Two days of detailed reconnaissance criss-crossing numerous dongas together with waist high grass confirmed that Wood’s positioning of the area marked as x coincides with the ridge from which the Basutos first saw the Umcityu. This is confirmed by the primary source reports.
Raw described it as ‘a hill.’
J.N.Hamer (a civilian transport officer attached to the Army Commissariat and Transport Department who accompanied Shepstone and Raw) described it as a ‘ridge.’ …….and after going some little way, we tried to capture some Cattle. They disappeared over a ridge, & on coming up we saw the Zulus, like ANTS, in front of us, in perfect order as quiet as mice & stretched across in an even line. 19.
Comment: Hamer does not indicate who initially opened fire. But he does confirm that the initial sighting showed that the Zulus were ‘in front of us,’ and that he was not looking ‘down into a valley.’ That description would match x and the ‘ridge.’
Nyanda (The senior NCO of Robert’s Troop) described it as ‘the crest of a ridge.’ 20
‘The Narrative of the Field Operations connected with the Zulu War of 1879,’ prepared by the Intelligence Department Intelligence Branch of the War Office and published in 1881 described it as ‘ over a small rising ground.’
The location of x, photographed and attached as Appendix D would meet all the above criteria.
The ridge reached by Raw and Roberts is approximately two and a half miles short of Mabaso and the deep Ngwebeni Valley, the supposed Zulu bivouac. On the reverse side of the ridge there is sufficient ‘dead’ ground to conceal, out of view from the Magaga Knoll and iThusi, thousands of Zulus.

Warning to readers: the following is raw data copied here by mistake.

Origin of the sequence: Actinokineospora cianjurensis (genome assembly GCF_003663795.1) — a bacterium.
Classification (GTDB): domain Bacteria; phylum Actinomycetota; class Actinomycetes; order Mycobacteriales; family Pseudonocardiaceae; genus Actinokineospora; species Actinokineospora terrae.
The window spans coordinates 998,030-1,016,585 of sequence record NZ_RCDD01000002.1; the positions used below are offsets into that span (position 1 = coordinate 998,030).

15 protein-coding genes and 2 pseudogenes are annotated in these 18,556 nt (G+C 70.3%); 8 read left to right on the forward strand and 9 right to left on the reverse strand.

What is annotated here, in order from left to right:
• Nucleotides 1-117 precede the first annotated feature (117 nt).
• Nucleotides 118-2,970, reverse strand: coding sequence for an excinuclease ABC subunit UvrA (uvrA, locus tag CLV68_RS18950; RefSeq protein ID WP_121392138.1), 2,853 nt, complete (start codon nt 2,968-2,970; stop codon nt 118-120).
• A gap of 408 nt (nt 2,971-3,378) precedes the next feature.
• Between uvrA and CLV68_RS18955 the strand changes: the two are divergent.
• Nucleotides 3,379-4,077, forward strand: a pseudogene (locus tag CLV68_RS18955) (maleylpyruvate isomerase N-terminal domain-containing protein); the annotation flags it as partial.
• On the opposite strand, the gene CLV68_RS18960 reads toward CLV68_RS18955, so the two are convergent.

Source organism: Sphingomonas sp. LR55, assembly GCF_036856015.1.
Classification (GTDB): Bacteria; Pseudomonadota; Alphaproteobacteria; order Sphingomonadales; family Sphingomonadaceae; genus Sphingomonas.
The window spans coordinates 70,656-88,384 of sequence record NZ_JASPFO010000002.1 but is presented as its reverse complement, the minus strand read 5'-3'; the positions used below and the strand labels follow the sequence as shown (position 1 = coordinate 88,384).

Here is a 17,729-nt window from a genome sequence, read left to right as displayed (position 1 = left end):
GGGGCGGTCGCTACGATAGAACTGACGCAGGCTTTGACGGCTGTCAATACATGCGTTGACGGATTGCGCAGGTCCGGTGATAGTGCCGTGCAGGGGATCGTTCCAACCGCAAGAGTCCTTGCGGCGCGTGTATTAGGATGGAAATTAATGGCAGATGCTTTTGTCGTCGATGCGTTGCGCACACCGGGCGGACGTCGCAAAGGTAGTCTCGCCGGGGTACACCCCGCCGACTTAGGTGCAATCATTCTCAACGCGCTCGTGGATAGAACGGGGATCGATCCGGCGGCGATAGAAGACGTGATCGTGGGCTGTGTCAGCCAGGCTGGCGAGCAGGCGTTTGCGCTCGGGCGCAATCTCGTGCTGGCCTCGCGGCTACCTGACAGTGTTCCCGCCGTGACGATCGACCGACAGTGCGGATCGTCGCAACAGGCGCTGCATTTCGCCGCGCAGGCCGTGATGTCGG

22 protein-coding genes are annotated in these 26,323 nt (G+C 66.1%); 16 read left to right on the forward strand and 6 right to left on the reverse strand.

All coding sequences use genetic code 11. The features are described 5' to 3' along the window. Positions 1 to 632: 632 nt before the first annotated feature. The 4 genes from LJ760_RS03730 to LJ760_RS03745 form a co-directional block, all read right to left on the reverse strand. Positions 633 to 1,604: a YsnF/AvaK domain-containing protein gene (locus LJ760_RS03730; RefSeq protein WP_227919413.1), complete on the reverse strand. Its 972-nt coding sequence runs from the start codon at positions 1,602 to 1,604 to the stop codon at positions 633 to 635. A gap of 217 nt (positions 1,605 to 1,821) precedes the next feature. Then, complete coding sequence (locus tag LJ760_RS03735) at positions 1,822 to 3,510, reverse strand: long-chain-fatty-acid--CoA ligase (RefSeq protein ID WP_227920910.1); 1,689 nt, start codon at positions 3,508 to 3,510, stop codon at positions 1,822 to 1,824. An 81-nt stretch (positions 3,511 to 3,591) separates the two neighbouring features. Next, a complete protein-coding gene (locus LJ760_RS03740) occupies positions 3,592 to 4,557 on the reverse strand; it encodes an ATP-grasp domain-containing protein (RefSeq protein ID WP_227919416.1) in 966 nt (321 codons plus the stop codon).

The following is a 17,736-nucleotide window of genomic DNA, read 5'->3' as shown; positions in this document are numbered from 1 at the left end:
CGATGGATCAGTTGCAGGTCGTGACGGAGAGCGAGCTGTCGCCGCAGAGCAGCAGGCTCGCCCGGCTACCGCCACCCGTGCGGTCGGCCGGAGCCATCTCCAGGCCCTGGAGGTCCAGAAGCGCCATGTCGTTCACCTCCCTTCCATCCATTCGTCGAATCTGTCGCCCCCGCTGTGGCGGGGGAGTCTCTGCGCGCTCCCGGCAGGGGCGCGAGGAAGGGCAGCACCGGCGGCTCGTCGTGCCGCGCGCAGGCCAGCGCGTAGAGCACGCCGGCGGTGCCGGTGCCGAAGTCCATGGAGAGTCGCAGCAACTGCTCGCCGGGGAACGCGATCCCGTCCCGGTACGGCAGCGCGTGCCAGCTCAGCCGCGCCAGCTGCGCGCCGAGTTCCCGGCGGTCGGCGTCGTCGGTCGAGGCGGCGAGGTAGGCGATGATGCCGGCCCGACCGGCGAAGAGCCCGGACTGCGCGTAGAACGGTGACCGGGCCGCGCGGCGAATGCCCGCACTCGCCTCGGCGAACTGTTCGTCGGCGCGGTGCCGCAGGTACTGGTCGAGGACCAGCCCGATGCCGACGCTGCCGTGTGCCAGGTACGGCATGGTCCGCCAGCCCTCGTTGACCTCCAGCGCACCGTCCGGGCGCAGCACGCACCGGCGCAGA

In addition, we located two small Ngwebeni streams, one running west to east just north of ‘x’ which merged with a south-north stream. This would seemingly tally with Wood’s positioning of the Umcityu and regiments to the east of the Umcityu.
Corroborating evidence is to be found in the statement of a Nokhenke deserter.
On the 21st, keeping away to eastward, we occupied a valley running north and south under the spurs of Nqutu hill, which concealed the Sandhlwana hill, distance from us about four miles and nearly due west of our encampment. 21
The key words are under the spurs of Nqutu hill that match Wood’s annotation on Map 2. Mabaso and the Ngwebweni Valley cannot be described as under the spurs of Nqutu hill. In addition, further corroboration of the distance from the camp is indicated as about four miles, thus matching the location of x.
The deserter also confirmed that the initial contact of the NNH was with the Umcityu regiment, which tallies with the annotated maps held by Chatham and Campbell Collections.